Since Mega Man 7, the series has an in-game store that sells you items that can give you new abilities or passive powers (like reducing how much you recoil when taking a hit), but they also offer things like extra lives and E-Tanks. You could abuse these stores in past games by revisiting old levels and repeatedly killing enemies, which sometimes drop the bolts you need to buy these items.
In Mega Man 11, bolts drop so often that you don’t even need to farm them. Just by playing through the game, I had enough bolts to quickly buy every upgrade. I was also able to max out my lives and E-Tanks. This hurts the challenge of the game. Boss fights become trivial when you have so many E-Tanks that you can just keep refilling your health. You don’t focus on strategy when you can just brute force your way through a fight. Who cares if you take a bunch of hits when you can keep giving yourself more health?
This especially becomes a problem during the Dr. Wily levels. These stages are traditionally the hardest in the series. You access them after beating the eight Robot Masters. Usually, you have to beat every Wily stage in a row. If you run out of lives on the last one, you have to go back to the first. That might seem harsh, but the difficulty boost makes those levels more exciting and rewarding to beat. In Mega Man 11, not only can you save your progress after you beat every Wily level, but you can go back to the shop and keep maxing out your supply of lives and E-Tanks.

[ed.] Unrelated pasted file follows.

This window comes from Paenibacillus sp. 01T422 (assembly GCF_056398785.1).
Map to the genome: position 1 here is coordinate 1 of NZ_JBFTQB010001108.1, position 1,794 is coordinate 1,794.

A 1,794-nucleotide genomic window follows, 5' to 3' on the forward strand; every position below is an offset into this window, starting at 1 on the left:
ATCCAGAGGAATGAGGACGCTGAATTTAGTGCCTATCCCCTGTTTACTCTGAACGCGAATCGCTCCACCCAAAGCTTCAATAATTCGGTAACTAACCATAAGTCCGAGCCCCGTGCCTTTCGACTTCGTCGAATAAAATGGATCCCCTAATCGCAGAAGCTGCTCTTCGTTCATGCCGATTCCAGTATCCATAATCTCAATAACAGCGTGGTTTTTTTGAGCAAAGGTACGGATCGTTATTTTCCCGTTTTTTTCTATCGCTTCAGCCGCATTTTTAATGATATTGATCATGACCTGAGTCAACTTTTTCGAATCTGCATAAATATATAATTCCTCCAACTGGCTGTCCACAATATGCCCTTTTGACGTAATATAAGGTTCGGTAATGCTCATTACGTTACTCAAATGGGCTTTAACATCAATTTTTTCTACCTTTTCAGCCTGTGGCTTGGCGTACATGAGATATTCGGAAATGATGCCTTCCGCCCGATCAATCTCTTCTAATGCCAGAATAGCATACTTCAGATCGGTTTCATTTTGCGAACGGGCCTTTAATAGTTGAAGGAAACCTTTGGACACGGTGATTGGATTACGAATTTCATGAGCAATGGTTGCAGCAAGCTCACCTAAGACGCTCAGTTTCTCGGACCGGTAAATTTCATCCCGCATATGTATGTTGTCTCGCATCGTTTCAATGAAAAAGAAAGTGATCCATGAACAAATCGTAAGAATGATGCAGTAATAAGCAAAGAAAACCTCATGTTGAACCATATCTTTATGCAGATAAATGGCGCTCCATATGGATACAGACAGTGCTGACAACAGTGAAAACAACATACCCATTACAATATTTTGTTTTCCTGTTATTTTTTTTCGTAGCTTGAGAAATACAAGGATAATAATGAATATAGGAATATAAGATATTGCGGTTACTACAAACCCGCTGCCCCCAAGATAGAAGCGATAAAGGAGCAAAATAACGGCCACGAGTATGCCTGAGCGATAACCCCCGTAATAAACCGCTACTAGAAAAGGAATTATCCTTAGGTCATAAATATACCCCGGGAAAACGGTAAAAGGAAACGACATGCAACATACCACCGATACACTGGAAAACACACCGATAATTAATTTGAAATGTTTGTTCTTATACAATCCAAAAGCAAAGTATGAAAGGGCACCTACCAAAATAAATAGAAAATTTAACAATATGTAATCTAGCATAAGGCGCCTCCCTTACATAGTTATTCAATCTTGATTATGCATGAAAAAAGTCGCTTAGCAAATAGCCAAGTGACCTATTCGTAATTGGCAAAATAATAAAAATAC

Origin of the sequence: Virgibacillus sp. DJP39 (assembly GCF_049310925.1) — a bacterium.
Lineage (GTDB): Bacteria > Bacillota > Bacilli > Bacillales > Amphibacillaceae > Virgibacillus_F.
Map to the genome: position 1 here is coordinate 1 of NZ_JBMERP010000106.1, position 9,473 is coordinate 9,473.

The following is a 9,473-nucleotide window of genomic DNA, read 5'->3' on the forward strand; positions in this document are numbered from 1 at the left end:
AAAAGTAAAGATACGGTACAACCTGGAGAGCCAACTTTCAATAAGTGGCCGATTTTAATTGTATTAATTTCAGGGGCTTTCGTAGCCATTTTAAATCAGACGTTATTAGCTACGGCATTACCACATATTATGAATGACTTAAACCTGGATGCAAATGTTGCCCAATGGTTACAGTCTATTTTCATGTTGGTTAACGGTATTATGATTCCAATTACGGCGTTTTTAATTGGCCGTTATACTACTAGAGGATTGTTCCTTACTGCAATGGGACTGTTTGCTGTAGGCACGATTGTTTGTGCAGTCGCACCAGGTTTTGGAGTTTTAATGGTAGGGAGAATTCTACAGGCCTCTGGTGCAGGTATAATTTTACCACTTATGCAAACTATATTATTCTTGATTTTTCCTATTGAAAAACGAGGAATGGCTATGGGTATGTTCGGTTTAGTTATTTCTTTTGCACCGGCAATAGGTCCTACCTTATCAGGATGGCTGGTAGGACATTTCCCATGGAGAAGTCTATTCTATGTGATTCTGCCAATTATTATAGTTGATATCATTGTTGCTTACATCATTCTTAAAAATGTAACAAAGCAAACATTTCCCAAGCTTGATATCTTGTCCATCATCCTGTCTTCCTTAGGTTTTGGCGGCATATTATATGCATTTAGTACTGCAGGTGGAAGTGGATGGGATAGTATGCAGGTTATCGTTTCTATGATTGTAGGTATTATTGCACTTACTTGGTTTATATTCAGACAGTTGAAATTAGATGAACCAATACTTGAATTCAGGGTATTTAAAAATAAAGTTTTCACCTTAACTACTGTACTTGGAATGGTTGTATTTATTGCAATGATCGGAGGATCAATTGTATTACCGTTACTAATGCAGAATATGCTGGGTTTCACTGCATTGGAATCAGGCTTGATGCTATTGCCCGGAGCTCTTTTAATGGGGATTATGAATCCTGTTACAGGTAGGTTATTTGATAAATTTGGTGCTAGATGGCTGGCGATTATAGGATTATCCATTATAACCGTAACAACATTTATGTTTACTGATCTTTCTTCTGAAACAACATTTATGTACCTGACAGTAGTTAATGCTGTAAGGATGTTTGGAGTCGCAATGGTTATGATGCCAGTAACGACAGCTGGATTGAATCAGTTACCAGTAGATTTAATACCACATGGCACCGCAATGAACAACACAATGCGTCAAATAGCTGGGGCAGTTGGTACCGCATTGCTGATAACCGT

Short Dr. Wily section
Speaking of the Dr. Wily levels, Mega Man 11 doesn’t have many of them. You have two that are traditional levels with their own bosses, one that has you fighting the eight Robot Masters again, and one for the final confrontation with Dr. Wily himself.
That’s four total Wily levels, with only two of them feeling like proper stages. Compare that to Mega Man 2, which has six Dr. Wily stages.
While I wish that the in-game store was better balanced and that we had more Dr. Wily levels, Mega Man 11 still does an excellent job of keeping what makes the series great while adding — mainly through the Double Gear system — just enough to make it feel fresh. The multiple difficulty options make Mega Man 11 more accessible to new players, but the superhero challenge will give veterans a real test of skill.
Mega Man 11 shows that the franchise doesn’t need to just be a nostalgia act. Beyond the new gameplay features, the 3D visuals help enrich the experience. It’s a beautiful game with background and character animation that — while I do love that retro look — you couldn’t do with 8-bit sprites. The new look still captures the simple, cartoon-like feel of the original Mega Man, but the colors are richer and the shapes are softer.
If you’re a fan of Mega Man but feel uneasy about how Mega Man 11 looks or adds to the formula, don’t. This is a fantastic 2D action game worthy of the Blue Bomber’s name.
Mega Man 11 comes out on October 2 for PlayStation 4, Xbox One, Switch, and PC. Capcom gave us a PS4 code for this review.